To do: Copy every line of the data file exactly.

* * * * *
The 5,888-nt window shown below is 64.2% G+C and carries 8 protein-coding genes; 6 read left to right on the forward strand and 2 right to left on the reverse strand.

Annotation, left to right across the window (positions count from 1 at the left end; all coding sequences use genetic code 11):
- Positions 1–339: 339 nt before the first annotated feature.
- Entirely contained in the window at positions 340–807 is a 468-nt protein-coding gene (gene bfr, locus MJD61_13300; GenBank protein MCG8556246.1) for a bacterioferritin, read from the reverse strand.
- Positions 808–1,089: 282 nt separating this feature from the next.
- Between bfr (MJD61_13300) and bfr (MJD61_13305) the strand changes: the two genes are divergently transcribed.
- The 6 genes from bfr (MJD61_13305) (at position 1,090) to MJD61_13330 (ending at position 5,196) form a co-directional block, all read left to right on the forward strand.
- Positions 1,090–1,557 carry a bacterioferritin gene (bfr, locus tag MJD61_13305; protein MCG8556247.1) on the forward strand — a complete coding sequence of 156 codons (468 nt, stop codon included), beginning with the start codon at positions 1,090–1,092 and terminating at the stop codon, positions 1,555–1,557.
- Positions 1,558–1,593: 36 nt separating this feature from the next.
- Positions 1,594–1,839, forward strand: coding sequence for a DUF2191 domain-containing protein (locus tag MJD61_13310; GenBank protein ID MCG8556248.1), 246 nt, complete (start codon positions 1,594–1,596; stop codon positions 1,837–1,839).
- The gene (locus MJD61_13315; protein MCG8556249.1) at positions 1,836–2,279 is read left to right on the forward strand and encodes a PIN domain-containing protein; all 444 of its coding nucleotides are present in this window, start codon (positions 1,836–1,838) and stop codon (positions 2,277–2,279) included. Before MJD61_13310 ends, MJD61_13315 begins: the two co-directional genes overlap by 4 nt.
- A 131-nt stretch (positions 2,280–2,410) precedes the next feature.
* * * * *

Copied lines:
The 5,888-nt window shown below is 64.2% G+C and carries 8 protein-coding genes; 6 read left to right on the forward strand and 2 right to left on the reverse strand.

Annotation, left to right across the window (positions count from 1 at the left end; all coding sequences use genetic code 11):
- Positions 1–339: 339 nt before the first annotated feature.
- Entirely contained in the window at positions 340–807 is a 468-nt protein-coding gene (gene bfr, locus MJD61_13300; GenBank protein MCG8556246.1) for a bacterioferritin, read from the reverse strand.
- Positions 808–1,089: 282 nt separating this feature from the next.
- Between bfr (MJD61_13300) and bfr (MJD61_13305) the strand changes: the two genes are divergently transcribed.
- The 6 genes from bfr (MJD61_13305) (at position 1,090) to MJD61_13330 (ending at position 5,196) form a co-directional block, all read left to right on the forward strand.
- Positions 1,090–1,557 carry a bacterioferritin gene (bfr, locus tag MJD61_13305; protein MCG8556247.1) on the forward strand — a complete coding sequence of 156 codons (468 nt, stop codon included), beginning with the start codon at positions 1,090–1,092 and terminating at the stop codon, positions 1,555–1,557.
- Positions 1,558–1,593: 36 nt separating this feature from the next.
- Positions 1,594–1,839, forward strand: coding sequence for a DUF2191 domain-containing protein (locus tag MJD61_13310; GenBank protein ID MCG8556248.1), 246 nt, complete (start codon positions 1,594–1,596; stop codon positions 1,837–1,839).
- The gene (locus MJD61_13315; protein MCG8556249.1) at positions 1,836–2,279 is read left to right on the forward strand and encodes a PIN domain-containing protein; all 444 of its coding nucleotides are present in this window, start codon (positions 1,836–1,838) and stop codon (positions 2,277–2,279) included. Before MJD61_13310 ends, MJD61_13315 begins: the two co-directional genes overlap by 4 nt.
- A 131-nt stretch (positions 2,280–2,410) precedes the next feature.